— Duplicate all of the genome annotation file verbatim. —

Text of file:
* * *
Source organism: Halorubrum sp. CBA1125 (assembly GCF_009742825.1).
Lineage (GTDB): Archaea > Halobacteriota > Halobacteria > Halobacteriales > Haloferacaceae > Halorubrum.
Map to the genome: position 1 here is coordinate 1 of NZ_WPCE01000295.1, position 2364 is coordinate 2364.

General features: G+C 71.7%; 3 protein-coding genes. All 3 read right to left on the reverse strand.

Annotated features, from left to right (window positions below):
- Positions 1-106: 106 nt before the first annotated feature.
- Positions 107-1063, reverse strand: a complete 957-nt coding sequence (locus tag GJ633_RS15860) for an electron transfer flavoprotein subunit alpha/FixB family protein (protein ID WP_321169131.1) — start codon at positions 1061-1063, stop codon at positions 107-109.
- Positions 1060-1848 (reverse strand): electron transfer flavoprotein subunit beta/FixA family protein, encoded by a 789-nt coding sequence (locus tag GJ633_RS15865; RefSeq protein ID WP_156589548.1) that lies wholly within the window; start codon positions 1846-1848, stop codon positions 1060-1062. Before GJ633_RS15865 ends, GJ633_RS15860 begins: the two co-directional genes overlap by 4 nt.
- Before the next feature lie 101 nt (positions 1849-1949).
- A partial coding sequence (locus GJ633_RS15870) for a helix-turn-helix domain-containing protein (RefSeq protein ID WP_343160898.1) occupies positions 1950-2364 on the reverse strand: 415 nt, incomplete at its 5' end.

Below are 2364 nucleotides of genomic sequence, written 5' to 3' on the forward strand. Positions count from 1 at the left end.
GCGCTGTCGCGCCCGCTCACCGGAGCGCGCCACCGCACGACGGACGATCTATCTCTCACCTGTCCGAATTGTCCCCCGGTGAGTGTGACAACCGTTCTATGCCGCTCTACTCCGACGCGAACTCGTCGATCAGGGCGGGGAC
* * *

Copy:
Source organism: Halorubrum sp. CBA1125 (assembly GCF_009742825.1).
Lineage (GTDB): Archaea > Halobacteriota > Halobacteria > Halobacteriales > Haloferacaceae > Halorubrum.
Map to the genome: position 1 here is coordinate 1 of NZ_WPCE01000295.1, position 2364 is coordinate 2364.

General features: G+C 71.7%; 3 protein-coding genes. All 3 read right to left on the reverse strand.

Annotated features, from left to right (window positions below):
- Positions 1-106: 106 nt before the first annotated feature.
- Positions 107-1063, reverse strand: a complete 957-nt coding sequence (locus tag GJ633_RS15860) for an electron transfer flavoprotein subunit alpha/FixB family protein (protein ID WP_321169131.1) — start codon at positions 1061-1063, stop codon at positions 107-109.
- Positions 1060-1848 (reverse strand): electron transfer flavoprotein subunit beta/FixA family protein, encoded by a 789-nt coding sequence (locus tag GJ633_RS15865; RefSeq protein ID WP_156589548.1) that lies wholly within the window; start codon positions 1846-1848, stop codon positions 1060-1062. Before GJ633_RS15865 ends, GJ633_RS15860 begins: the two co-directional genes overlap by 4 nt.
- Before the next feature lie 101 nt (positions 1849-1949).
- A partial coding sequence (locus GJ633_RS15870) for a helix-turn-helix domain-containing protein (RefSeq protein ID WP_343160898.1) occupies positions 1950-2364 on the reverse strand: 415 nt, incomplete at its 5' end.

Below are 2364 nucleotides of genomic sequence, written 5' to 3' on the forward strand. Positions count from 1 at the left end.
GCGCTGTCGCGCCCGCTCACCGGAGCGCGCCACCGCACGACGGACGATCTATCTCTCACCTGTCCGAATTGTCCCCCGGTGAGTGTGACAACCGTTCTATGCCGCTCTACTCCGACGCGAACTCGTCGATCAGGGCGGGGAC